The horrifying reality of this statement strikes home amidst the controversy surrounding Western reaction to the Afghan marriage law. Leaders who are claiming to be liberators must now face the fact that Afghanistan is like a rebellious adolescent; having been provided for by the big Western parents, it is now declaring its right to act on its own. While there is no debate that the Taliban is a brutal and horrific regime, the fact is that Afghanistan had stability under said regime. Our mission in Afghanistan has done nothing more than serve to ignite nationalistic fury.

When a nation and way of life is threatened, its people often feel the need to revert to traditional behaviour in order to preserve their culture. By invading Afghanistan and waging war against their culture, we have served to push Afghans, particularly rural families, back towards traditional and radical patriarchal practises.

It is important to keep in mind that in Canada, until 20 years ago, a husband could not be charged with rape for forcing his wife to have sex with him. Even during the feminist movement of the 1960s, domestic abuse was rampant and even feminists like Betty Friedan admitted to having been abused by their husbands. Until the middle of the 20th century, a women could not divorce her husband without proof of his adulterous behaviour.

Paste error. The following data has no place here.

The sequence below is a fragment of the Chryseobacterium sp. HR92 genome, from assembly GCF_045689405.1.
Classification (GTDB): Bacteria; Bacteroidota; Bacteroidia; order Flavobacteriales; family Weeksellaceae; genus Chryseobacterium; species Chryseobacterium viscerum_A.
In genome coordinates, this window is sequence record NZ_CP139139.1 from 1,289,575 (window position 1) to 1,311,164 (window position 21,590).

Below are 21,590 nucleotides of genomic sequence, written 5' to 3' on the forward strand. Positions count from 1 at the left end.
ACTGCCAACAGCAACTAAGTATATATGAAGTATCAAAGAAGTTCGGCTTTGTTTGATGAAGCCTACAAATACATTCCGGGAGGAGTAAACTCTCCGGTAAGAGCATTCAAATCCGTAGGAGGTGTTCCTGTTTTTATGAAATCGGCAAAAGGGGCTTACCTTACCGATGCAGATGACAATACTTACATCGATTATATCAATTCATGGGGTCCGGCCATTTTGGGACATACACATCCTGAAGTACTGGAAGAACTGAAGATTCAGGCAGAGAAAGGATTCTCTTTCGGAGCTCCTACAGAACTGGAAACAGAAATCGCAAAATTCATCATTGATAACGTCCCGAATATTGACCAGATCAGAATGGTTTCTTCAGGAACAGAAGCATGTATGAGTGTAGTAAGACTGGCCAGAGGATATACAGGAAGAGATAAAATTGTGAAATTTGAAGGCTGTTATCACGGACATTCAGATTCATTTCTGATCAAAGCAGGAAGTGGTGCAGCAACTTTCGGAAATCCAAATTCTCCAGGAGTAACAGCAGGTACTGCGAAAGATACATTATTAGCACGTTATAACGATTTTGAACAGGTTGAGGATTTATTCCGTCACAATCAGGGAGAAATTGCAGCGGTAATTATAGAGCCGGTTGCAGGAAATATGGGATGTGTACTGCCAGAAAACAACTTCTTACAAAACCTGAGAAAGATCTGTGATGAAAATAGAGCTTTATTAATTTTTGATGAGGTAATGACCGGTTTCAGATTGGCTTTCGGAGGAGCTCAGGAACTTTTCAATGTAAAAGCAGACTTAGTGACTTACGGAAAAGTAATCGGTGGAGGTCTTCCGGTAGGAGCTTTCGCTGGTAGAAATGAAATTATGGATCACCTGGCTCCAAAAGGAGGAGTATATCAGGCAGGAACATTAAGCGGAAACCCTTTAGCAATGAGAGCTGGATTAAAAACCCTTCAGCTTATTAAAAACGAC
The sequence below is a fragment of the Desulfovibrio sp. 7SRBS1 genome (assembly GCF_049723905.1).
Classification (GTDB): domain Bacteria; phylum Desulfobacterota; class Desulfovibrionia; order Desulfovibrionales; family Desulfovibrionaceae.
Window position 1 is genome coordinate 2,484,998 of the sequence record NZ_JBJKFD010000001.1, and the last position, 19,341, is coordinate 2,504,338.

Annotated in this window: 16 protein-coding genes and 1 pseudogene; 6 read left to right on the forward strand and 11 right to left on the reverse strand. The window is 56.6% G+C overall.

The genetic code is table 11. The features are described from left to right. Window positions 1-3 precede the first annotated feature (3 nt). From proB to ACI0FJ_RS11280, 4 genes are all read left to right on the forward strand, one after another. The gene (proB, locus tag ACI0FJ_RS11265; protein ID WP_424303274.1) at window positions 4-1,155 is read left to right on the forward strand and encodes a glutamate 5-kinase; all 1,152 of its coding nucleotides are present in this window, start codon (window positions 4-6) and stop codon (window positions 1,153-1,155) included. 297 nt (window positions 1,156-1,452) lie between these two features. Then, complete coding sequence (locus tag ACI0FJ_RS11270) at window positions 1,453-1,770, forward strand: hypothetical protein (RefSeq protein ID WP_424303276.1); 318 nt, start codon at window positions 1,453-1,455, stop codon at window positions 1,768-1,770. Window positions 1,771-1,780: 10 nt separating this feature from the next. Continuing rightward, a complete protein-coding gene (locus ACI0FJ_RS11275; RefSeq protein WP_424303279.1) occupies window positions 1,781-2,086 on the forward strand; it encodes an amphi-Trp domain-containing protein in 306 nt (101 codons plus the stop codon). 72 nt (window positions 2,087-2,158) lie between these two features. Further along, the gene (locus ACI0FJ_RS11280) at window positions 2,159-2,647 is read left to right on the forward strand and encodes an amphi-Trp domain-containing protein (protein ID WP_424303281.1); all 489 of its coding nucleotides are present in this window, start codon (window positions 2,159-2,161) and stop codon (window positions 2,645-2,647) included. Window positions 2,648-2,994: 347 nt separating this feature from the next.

Who are we to condemn a way of life that until 20 or 30 years ago was very much in practise here in Canada? Yes, we do not forcee our women to wear burqhas, but the gains that women have achieved in Canadian society have been achieved by women who were unsatisfied with their positions in life. The North American feminist movement was not a movement of men fighting for women's rights; it was women who organized to demand better for themselves and their daughters.

We cannot force change and liberation for Afghani women when they are not willing to demand it for themselves. Change must come from a revolution of ideas within the Afghan culture, not from militaristic pressure from a room of old warring men. Any attempts to force cultural change in Afghanistan will only push men into trying to reassert masculinity in the traditional patriarchal way that they understand it. It will not serve to better the lives of women. The women themselves must stand up, take off their burqhas, and organize to fight for their rights. We cannot force our standards of gender equality and feminism upon them.